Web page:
Now, let me explain my “why” on both scenarios:

As you know, the relevant texts for examining both scenarios are Paul’s words about being “above reproach” and “a one-woman man” who is “self-controlled” (1 Tim. 3:2). All three of those qualifications are at stake. And one way to measure those criteria—as a hypothetical—is to bring a sin into the light and ask the crowd. If the whole church knew an elder struggled with porn 5 years ago, would they be able to say he meets those criteria? I think so. Not only, the fact that he has been done with that sin for 5 years would likely appear as exemplary and commendable progress in the faith. Plus, it’s unlikely that individuals in the congregation could look at him and say, “Well, he does it every so often; so can I.”

However, if the whole church knew an elder looked at porn for 5 minutes last week, would they feel the same? In fact, I imagine some of them would start to make excuses for the man: “Hey, no one’s perfect. We can’t expect perfection, can we?” “I’m not going to the first to cast a stone.” “Didn’t Jesus say we can’t even lust, and who hasn’t lusted?” “Where’s the forgiveness?” And so forth. But all of these excuses (i) are a way of getting around the fact that the man did not fulfill these three criteria just a week ago; and (ii) are possibly a way of justifying their own ability to do as this man did by looking at porn every once in a while.

What does it mean when a man looks at pornography? It means he is willing not just in thought, but in deed, to forsake his wedding vows. He is willing to exploit another woman—someone’s daughter, someone’s one-day wife. He is willing to steal what does not belong to him. He is not exercising self-control.

What’s the lesson? I want the congregation learning from the elders in word and deed. I don’t want to train them in excuse-making; I want to train them in this: “Drink water form your own cistern, water flowing from your own well . . . take pleasure in the wife of your youth. . . . Let her breasts always satisfy you; be lost in her love forever. Why, my son, would you be infatuated with a forbidden woman or embrace the breast of a stranger?” (Prov. 5)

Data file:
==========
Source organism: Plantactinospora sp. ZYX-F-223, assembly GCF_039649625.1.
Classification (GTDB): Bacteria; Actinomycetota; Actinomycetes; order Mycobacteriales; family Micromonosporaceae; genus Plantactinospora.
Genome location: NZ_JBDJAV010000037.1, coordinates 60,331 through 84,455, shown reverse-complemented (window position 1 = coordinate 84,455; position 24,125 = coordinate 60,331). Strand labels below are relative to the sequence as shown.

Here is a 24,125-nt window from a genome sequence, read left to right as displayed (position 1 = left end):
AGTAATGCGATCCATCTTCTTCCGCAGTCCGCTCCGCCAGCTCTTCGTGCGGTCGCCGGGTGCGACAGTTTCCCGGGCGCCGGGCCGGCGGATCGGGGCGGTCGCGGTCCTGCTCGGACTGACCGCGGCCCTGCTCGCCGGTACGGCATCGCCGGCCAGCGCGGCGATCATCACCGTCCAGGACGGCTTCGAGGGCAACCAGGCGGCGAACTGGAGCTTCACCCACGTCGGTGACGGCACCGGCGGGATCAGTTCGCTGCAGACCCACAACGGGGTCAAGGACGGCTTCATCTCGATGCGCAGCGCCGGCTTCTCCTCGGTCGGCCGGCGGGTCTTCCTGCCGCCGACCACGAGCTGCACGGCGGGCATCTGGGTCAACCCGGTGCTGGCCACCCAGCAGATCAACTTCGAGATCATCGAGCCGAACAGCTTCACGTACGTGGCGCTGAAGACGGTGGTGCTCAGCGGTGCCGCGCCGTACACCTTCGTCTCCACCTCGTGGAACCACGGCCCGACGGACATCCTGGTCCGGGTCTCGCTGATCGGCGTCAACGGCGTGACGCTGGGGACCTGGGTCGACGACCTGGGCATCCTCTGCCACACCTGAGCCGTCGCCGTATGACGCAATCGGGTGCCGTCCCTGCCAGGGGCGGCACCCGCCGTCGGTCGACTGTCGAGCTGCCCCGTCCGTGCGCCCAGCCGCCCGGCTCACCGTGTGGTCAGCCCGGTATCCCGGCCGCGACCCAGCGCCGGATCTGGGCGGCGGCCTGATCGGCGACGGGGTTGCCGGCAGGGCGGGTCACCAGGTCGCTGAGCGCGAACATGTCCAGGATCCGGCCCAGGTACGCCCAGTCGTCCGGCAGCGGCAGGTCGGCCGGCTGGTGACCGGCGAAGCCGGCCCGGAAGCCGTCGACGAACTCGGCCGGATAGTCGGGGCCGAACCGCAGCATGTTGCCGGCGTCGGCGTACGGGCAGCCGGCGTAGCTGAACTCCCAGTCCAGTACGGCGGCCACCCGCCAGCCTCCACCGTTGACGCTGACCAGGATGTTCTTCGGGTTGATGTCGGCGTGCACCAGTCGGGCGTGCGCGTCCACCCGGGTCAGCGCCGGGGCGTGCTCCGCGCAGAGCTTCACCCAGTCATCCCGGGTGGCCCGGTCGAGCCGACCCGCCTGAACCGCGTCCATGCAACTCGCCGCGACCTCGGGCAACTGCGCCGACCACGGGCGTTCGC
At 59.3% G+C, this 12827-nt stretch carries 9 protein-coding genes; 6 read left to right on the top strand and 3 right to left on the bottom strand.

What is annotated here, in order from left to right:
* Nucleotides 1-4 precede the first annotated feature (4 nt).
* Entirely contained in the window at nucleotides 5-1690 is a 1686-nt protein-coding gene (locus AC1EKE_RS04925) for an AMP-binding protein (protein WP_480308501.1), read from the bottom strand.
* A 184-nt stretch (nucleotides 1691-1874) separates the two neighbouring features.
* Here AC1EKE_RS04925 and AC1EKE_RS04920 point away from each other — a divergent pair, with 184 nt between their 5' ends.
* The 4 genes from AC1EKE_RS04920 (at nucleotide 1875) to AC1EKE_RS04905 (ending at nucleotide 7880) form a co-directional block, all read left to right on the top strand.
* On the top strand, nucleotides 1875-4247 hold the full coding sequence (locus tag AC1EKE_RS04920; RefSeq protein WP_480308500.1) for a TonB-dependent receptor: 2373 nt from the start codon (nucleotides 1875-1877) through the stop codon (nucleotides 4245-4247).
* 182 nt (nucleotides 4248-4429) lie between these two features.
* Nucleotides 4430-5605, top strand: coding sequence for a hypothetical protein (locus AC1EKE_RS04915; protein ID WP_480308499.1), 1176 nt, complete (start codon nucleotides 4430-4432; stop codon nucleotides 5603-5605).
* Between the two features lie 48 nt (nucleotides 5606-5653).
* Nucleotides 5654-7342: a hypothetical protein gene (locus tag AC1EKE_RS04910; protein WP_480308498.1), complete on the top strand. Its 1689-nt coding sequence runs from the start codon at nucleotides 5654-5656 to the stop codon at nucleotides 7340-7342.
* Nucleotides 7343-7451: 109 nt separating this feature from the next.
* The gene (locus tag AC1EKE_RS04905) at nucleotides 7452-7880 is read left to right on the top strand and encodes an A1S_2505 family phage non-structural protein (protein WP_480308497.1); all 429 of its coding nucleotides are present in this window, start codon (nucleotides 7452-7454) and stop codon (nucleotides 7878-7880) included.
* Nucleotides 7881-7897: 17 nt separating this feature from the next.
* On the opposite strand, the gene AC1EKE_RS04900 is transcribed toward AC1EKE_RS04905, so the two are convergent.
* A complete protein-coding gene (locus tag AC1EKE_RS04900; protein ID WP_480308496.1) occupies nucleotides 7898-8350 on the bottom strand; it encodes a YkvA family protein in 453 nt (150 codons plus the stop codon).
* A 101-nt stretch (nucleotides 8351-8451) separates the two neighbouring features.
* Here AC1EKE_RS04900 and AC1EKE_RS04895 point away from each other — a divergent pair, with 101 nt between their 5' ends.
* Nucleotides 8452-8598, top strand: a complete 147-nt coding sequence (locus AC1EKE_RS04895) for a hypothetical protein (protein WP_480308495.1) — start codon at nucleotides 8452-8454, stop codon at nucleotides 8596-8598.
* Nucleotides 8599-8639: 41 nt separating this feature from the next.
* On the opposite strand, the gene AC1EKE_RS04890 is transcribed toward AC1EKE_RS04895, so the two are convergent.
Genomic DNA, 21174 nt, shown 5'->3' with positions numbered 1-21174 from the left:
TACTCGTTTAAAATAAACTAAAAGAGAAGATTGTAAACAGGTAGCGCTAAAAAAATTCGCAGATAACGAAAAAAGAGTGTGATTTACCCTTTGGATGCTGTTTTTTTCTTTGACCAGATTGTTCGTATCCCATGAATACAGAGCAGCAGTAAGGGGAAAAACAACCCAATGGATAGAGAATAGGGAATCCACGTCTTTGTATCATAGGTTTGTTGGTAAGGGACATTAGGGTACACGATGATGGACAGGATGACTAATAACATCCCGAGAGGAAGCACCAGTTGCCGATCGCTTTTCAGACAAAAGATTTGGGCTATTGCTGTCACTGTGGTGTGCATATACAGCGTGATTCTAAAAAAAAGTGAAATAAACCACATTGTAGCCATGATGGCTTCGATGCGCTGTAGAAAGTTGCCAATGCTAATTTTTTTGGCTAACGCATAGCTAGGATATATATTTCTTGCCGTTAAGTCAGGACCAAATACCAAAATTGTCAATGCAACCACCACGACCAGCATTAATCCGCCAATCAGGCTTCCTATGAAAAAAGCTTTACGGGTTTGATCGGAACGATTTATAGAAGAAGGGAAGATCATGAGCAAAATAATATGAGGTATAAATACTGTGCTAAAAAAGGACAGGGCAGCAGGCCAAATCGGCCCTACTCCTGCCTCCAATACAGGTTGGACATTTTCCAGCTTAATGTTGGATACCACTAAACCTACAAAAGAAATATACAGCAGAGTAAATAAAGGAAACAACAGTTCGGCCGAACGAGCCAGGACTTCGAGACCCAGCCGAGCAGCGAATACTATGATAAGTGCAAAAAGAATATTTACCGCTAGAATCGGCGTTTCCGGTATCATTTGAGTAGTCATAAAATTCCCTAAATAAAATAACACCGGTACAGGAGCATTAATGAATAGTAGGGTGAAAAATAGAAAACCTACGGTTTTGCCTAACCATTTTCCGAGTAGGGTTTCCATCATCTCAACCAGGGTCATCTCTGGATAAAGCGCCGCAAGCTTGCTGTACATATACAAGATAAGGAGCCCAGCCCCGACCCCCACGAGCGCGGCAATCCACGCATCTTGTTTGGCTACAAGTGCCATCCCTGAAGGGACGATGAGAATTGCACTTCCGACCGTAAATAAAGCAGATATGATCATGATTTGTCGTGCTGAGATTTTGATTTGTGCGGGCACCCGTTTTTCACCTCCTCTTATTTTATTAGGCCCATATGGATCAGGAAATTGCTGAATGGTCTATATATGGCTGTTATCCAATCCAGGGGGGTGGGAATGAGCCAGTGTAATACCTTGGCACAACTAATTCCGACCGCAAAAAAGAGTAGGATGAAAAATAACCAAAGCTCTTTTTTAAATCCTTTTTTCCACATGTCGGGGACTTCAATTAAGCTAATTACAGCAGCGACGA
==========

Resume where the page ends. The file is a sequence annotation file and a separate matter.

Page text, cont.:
Think about the question of self-control. I would hate for this man to become an elder, stumble again, but then not want to tell anyone because he has appearances to keep up. Why burden a man with that! Just give him more time. Here’s a crucial bit: no man deserves to be an elder, and no man needs to be an elder. So what do you lose by giving him more time to mature?

Ultimately, I don’t think it’s unrealistic to ask a group of men to never look at porn, just like we expect our elders to never commit extra-marital affairs. I know our culture downplays the significance of porn, but, with the help of God’s grace, let’s not let our expectations of elders become complicit.

On a personal note, I offer this counsel with fear and trembling in my heart. I know my heart, and the old man still abides in me. Pray for me, I implore you, that God would not let me slip. I cannot begin to express how deeply I am dependent on mercy and grace in such matters.

By:
Jonathan Leeman

Jonathan Leeman is the Editorial Director of 9Marks, and an elder at Cheverly Baptist Church in Cheverly, Maryland. You can find him on Twitter at @JonathanLeeman.